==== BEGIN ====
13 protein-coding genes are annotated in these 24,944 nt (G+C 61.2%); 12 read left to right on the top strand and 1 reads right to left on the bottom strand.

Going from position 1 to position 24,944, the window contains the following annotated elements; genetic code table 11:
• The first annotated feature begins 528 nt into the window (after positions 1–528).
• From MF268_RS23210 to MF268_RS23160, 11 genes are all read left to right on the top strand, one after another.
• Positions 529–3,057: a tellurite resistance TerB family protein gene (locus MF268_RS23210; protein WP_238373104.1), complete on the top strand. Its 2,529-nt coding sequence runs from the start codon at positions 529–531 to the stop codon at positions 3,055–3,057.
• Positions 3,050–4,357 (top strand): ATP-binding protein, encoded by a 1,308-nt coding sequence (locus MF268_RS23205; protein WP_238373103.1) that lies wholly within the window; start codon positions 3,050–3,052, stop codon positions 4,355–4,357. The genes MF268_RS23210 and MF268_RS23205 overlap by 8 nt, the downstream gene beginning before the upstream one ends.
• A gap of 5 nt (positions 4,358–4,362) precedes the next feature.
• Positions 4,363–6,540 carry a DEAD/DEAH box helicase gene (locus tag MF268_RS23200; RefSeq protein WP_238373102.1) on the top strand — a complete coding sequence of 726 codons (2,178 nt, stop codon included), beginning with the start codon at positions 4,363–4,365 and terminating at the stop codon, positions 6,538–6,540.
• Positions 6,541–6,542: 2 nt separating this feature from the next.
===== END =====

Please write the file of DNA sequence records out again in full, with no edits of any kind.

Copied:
13 protein-coding genes are annotated in these 24,944 nt (G+C 61.2%); 12 read left to right on the top strand and 1 reads right to left on the bottom strand.

Going from position 1 to position 24,944, the window contains the following annotated elements; genetic code table 11:
• The first annotated feature begins 528 nt into the window (after positions 1–528).
• From MF268_RS23210 to MF268_RS23160, 11 genes are all read left to right on the top strand, one after another.
• Positions 529–3,057: a tellurite resistance TerB family protein gene (locus MF268_RS23210; protein WP_238373104.1), complete on the top strand. Its 2,529-nt coding sequence runs from the start codon at positions 529–531 to the stop codon at positions 3,055–3,057.
• Positions 3,050–4,357 (top strand): ATP-binding protein, encoded by a 1,308-nt coding sequence (locus MF268_RS23205; protein WP_238373103.1) that lies wholly within the window; start codon positions 3,050–3,052, stop codon positions 4,355–4,357. The genes MF268_RS23210 and MF268_RS23205 overlap by 8 nt, the downstream gene beginning before the upstream one ends.
• A gap of 5 nt (positions 4,358–4,362) precedes the next feature.
• Positions 4,363–6,540 carry a DEAD/DEAH box helicase gene (locus tag MF268_RS23200; RefSeq protein WP_238373102.1) on the top strand — a complete coding sequence of 726 codons (2,178 nt, stop codon included), beginning with the start codon at positions 4,363–4,365 and terminating at the stop codon, positions 6,538–6,540.
• Positions 6,541–6,542: 2 nt separating this feature from the next.